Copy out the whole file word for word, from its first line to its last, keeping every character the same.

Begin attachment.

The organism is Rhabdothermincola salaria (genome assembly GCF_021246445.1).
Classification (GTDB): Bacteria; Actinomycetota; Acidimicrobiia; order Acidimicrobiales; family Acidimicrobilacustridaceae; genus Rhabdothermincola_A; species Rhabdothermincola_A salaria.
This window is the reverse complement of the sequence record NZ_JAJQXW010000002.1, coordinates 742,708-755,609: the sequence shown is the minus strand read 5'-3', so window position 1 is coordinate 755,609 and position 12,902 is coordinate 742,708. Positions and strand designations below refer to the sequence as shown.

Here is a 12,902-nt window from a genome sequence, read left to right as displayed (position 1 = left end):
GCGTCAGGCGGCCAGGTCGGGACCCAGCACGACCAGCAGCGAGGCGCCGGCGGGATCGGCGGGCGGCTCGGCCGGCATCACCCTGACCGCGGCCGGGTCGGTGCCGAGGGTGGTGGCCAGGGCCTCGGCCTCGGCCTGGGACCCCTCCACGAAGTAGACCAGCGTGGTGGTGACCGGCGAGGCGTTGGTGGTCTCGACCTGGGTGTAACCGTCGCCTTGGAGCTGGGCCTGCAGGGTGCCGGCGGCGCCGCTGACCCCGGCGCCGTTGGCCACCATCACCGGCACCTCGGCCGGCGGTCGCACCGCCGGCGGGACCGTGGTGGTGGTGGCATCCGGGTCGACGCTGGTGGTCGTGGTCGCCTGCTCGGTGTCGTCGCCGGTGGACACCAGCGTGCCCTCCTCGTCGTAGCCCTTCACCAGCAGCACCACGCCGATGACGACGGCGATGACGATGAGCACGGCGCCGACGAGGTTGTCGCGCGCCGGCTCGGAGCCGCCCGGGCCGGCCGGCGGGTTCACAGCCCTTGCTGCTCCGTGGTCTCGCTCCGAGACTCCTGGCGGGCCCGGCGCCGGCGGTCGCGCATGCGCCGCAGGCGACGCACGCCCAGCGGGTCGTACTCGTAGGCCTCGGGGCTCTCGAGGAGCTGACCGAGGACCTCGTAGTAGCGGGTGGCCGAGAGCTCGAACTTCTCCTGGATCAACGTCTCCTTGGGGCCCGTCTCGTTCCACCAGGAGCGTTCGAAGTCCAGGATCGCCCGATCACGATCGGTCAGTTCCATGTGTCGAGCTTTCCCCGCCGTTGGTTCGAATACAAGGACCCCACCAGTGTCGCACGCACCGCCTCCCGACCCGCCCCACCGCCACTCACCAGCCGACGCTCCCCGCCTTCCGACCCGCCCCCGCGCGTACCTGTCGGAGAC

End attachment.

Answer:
The organism is Rhabdothermincola salaria (genome assembly GCF_021246445.1).
Classification (GTDB): Bacteria; Actinomycetota; Acidimicrobiia; order Acidimicrobiales; family Acidimicrobilacustridaceae; genus Rhabdothermincola_A; species Rhabdothermincola_A salaria.
This window is the reverse complement of the sequence record NZ_JAJQXW010000002.1, coordinates 742,708-755,609: the sequence shown is the minus strand read 5'-3', so window position 1 is coordinate 755,609 and position 12,902 is coordinate 742,708. Positions and strand designations below refer to the sequence as shown.

Here is a 12,902-nt window from a genome sequence, read left to right as displayed (position 1 = left end):
GCGTCAGGCGGCCAGGTCGGGACCCAGCACGACCAGCAGCGAGGCGCCGGCGGGATCGGCGGGCGGCTCGGCCGGCATCACCCTGACCGCGGCCGGGTCGGTGCCGAGGGTGGTGGCCAGGGCCTCGGCCTCGGCCTGGGACCCCTCCACGAAGTAGACCAGCGTGGTGGTGACCGGCGAGGCGTTGGTGGTCTCGACCTGGGTGTAACCGTCGCCTTGGAGCTGGGCCTGCAGGGTGCCGGCGGCGCCGCTGACCCCGGCGCCGTTGGCCACCATCACCGGCACCTCGGCCGGCGGTCGCACCGCCGGCGGGACCGTGGTGGTGGTGGCATCCGGGTCGACGCTGGTGGTCGTGGTCGCCTGCTCGGTGTCGTCGCCGGTGGACACCAGCGTGCCCTCCTCGTCGTAGCCCTTCACCAGCAGCACCACGCCGATGACGACGGCGATGACGATGAGCACGGCGCCGACGAGGTTGTCGCGCGCCGGCTCGGAGCCGCCCGGGCCGGCCGGCGGGTTCACAGCCCTTGCTGCTCCGTGGTCTCGCTCCGAGACTCCTGGCGGGCCCGGCGCCGGCGGTCGCGCATGCGCCGCAGGCGACGCACGCCCAGCGGGTCGTACTCGTAGGCCTCGGGGCTCTCGAGGAGCTGACCGAGGACCTCGTAGTAGCGGGTGGCCGAGAGCTCGAACTTCTCCTGGATCAACGTCTCCTTGGGGCCCGTCTCGTTCCACCAGGAGCGTTCGAAGTCCAGGATCGCCCGATCACGATCGGTCAGTTCCATGTGTCGAGCTTTCCCCGCCGTTGGTTCGAATACAAGGACCCCACCAGTGTCGCACGCACCGCCTCCCGACCCGCCCCACCGCCACTCACCAGCCGACGCTCCCCGCCTTCCGACCCGCCCCCGCGCGTACCTGTCGGAGAC